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Theaster Gates brings his urban philosophy to SMU


The following story ran on March 21, 2012, on the Dallas Morning News Arts blog.

March 27, 2012

Theaster Gates is known for his work "linking art and the community," according to the folks at Southern Methodist University, where Gates will deliver a lecture at 6:30 Friday night in O'Donnell Hall, Room 2130, in the Owen Arts Center. Trained as an urban planner and sculptor, Gates is, his hosts say, "committed to the restoration of poor neighborhoods, converting abandoned buildings into cultural spaces that not only allow new cultural moments to happen in unexpected places but raise the city's expectations of where 'place-making' happens and why." He admits to having been inspired by the Project Row houses in Houston, founded by artist Rick Lowe.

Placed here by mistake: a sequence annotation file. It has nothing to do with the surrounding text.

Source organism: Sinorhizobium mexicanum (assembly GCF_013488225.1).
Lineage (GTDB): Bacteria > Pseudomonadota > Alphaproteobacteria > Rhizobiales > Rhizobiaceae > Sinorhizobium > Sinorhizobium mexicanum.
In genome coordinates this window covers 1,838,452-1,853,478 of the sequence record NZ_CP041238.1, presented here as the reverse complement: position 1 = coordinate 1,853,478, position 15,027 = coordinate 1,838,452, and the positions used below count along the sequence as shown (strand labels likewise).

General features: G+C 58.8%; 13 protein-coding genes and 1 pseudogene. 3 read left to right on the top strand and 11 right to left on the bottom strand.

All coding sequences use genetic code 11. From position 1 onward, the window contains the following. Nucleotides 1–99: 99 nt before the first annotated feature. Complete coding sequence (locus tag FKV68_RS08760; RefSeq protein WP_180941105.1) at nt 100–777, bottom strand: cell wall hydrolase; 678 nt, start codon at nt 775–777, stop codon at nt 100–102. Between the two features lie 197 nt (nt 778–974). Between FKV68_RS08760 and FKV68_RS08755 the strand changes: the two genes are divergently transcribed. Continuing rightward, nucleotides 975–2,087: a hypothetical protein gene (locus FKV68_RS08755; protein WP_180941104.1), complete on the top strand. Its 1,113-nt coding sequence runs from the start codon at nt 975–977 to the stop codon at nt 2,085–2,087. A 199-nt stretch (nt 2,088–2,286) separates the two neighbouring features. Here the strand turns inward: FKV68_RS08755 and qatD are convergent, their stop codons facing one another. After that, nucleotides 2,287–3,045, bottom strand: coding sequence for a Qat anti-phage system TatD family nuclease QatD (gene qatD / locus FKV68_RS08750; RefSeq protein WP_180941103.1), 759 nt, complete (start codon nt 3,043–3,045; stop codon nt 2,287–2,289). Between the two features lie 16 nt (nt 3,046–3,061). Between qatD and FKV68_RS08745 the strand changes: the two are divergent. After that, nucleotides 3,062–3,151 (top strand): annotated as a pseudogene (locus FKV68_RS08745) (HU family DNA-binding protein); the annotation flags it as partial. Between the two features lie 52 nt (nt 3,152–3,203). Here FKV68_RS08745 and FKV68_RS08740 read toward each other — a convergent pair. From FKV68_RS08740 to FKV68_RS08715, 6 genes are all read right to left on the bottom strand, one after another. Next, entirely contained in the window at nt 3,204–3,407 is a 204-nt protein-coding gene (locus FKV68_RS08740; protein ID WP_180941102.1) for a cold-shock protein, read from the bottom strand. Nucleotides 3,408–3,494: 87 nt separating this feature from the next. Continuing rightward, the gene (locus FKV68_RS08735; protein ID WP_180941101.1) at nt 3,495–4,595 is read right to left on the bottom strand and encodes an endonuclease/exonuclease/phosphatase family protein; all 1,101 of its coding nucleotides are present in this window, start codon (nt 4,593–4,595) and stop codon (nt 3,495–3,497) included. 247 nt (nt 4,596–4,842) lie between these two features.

Earlier in the day, from 2:30 to 4 p.m. in the Bob and Jean Smith Auditorium in the Meadows Museum on the SMU campus, Gates will share a panel discussion with Denton-based artist Annette Lawrence, SMU associate professor of art Noah Simblist and moderator Michael Corris, chair of SMU's Meadows Division of Art. Together they will explore issues "related to working in the community and especially the role of artist as an advocate for social justice."

The folks at SMU say that, according to Gates' Web site, his Dorchester Project "involved the acquisition of an abandoned two-story property for re-use as a library, slide archive and soul food kitchen, and was a two-year design-build project begun in 2009." ...